Using the REG Command for a Quick Display of Client Setup

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The quickest way to identify WSUS client settings is to create a simple script file that can be used to query the registry keys you are interested in, and pipe them to the console for quick review. This can be used for troubleshooting purposes or for random audits of your WSUS clients, to make sure that you are not having GPO inheritance, blocking, or conflict problems. To remotely query your WSUS computer's registry, you need the reg.exe command-line utility, which is part of the Windows Server 2003 and Windows XP source codeof. It is also part of the Windows 2000 Resource Kit Supplement 1 for Windows 2000 machines. The version included in Windows Server 2003 and XP can be used on Windows 2000 machines. The following code quickly enumerates the values of the HKEY_LOCAL_MACHINE\SOFTWARE\Policies\Microsoft\windows\WindowsUpdate registry key and its AU subkey and values. From a command prompt window, type the following (note that WSUSClient is the Network Basic Input/Output System (NetBIOS) name of your WSUS client host).

Reg.exe query

\\WSUSClient\SOFTWARE\Policies\Microsoft\windows\WindowsUpdate /s

The /s switch at the end of the command signifies that you want to retrieve all of the subkeys. The results of this query are as follows:

C:\>reg query \\WSUSClient\

HKLM\SOFTWARE\Policies\Microsoft\windows\WindowsUpdate /s


HKEY_LOCAL_MACHINE\SOFTWARE\Policies\Microsoft\windows\WindowsUpdate WUServer REG_SZ http://WSUS WUStatusServer REG_SZ http://WSUS

ElevateNonAdmins REG_DWORD 0x0


UseWUServer REG_DWORD 0x1

NoAutoRebootWithLoggedOnUsers REG_DWORD 0x1


AutoInstallMinorUpdates REG_DWORD 0x1

DetectionFrequencyEnabled REG_DWORD 0x1

DetectionFrequency REG_DWORD 0x6

RescheduleWaitTimeEnabled REG_DWORD 0x1

RescheduleWaitTime REG_DWORD 0xf

NoAutoUpdate REG_DWORD 0x0

AUOptions REG_DWORD 0x4

ScheduledInstallDay REG_DWORD 0x6

ScheduledInstallTime REG_DWORD 0x3

To simplify the command, program the keys that you want to randomly query as permanent environment variables on your workstation, so you do not have to retype them every time. For example, from the command line type the following:

Set WU=HKEY_LOCAL_MACHINE\SOFTWARE\Policies\Microsoft\windows\


Reg.exe query \\WSUSClient\%WU% /s

Use reg.exe with the /v switch followed byy the value name if you just want to query a particular value. For example, if you want to query for the DetectionFrequency of a particular client, type the following:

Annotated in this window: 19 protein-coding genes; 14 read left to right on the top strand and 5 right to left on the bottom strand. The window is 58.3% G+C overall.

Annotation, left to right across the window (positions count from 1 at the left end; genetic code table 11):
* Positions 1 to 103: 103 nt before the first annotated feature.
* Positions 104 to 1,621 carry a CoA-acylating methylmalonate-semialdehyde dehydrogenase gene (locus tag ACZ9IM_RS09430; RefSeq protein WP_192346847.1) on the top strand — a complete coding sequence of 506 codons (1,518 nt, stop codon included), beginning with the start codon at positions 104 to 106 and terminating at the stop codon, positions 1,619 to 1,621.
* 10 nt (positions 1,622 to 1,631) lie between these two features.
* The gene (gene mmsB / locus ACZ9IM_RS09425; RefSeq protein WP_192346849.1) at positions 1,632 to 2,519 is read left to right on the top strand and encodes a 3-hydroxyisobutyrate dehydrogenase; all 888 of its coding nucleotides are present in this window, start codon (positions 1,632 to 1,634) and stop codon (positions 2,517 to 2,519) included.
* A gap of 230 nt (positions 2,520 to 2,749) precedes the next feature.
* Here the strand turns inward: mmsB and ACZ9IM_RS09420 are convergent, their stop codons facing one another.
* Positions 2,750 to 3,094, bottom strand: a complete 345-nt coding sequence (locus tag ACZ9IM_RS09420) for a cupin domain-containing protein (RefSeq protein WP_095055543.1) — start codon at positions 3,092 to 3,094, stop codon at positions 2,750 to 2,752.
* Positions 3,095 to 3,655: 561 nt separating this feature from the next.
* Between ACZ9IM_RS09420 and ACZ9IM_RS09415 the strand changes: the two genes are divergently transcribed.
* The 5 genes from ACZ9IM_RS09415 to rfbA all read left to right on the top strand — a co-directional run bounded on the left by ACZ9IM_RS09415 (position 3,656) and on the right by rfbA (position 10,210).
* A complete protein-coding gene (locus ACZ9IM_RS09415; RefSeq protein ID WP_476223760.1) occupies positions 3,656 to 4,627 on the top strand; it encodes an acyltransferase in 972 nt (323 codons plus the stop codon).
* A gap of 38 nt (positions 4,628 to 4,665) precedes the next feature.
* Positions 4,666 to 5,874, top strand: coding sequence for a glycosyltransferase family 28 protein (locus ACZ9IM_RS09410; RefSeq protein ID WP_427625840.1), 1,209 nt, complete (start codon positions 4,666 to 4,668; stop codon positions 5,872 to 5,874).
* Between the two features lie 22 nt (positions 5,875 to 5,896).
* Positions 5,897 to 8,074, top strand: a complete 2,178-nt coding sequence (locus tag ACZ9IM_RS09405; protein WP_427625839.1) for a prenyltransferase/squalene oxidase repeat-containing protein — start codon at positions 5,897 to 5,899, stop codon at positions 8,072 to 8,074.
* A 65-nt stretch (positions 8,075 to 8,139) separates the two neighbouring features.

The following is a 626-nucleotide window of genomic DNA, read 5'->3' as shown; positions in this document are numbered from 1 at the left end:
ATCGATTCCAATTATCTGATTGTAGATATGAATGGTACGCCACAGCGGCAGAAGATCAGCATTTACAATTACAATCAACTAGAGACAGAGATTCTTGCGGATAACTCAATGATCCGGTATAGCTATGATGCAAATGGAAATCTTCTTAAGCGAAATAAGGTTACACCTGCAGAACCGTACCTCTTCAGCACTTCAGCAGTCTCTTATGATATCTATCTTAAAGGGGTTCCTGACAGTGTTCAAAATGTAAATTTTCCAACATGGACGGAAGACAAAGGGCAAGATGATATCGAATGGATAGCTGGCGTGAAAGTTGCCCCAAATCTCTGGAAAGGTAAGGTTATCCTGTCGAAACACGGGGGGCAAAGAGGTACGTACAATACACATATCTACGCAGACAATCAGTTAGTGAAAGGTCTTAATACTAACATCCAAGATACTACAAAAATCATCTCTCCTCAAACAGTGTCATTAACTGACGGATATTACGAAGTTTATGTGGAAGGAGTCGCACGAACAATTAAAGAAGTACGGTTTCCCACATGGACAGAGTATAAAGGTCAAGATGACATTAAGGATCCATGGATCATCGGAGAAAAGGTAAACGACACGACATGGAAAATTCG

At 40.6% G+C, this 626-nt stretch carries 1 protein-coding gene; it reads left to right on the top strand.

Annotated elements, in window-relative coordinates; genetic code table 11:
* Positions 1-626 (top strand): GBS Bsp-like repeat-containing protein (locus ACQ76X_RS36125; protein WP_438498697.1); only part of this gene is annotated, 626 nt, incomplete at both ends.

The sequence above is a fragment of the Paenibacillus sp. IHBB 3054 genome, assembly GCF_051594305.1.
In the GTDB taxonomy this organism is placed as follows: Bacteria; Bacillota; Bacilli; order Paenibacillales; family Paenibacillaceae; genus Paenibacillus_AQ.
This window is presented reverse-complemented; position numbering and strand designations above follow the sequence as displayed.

Reg.exe query \\WSUSClient\%WU%\AU /v DetectionFrequency

Determining the client WSUS settings is easy once you are familiar with each of the value codes. You must be an administrator of the machines you are querying. If you are running these scripts from an Active Directory workstation against machines in a DMZ, make sure you authenticate with those machines first. You can use the net use command to authenticate to \\machinename\ipc$:

Net use \\machinename\ipc$ /user:username password

If you want to audit all of your machines, use the following script to pipe everything to a text file. All you need to do is populate the machines.txt file with a list of the clients you want to audit and use the internal Windows FOR command.


Set WU=HKLM\SOFTWARE\Policies\Microsoft\windows\WindowsUpdate

If exist c:\wsusaudit.log del c:\wsusaudit.log for /F %I in (c:\machines.txt) do @echo WSUS Results for %I >>_

Continued c:\wsusaudit.log & reg.exe query \\%I\%WU%\AU /s >> c:\wsusaudit.log & @echo. >> c:\wsusaudit.log

View the wsusaudit.log on the c:\ root for the results. These examples give you the basis for quick and easy registry query information for your WSUS clients. In addition, for any machines that you need to configure using the registry, consider using the reg.exe command with the ADD or DELETE parameters to add, modify, or delete WSUS client registry keys in single or bulk fashion.

The registry seems like a very complex set of codes; however, once you learn its structure, maneuvering about and searching for keys and values becomes second nature. It cannot be stressed enough that the registry must be taken seriously. Misconfigurations and possible key and value deletions can quickly result in a non-working system.

Some Independent Advice_

Remember, using the registry to configure WSUS clients is primarily for non-Active Directory machines. The power of Group Policy in both a management and a security perspective is far superior to using the local registry to make global settings.

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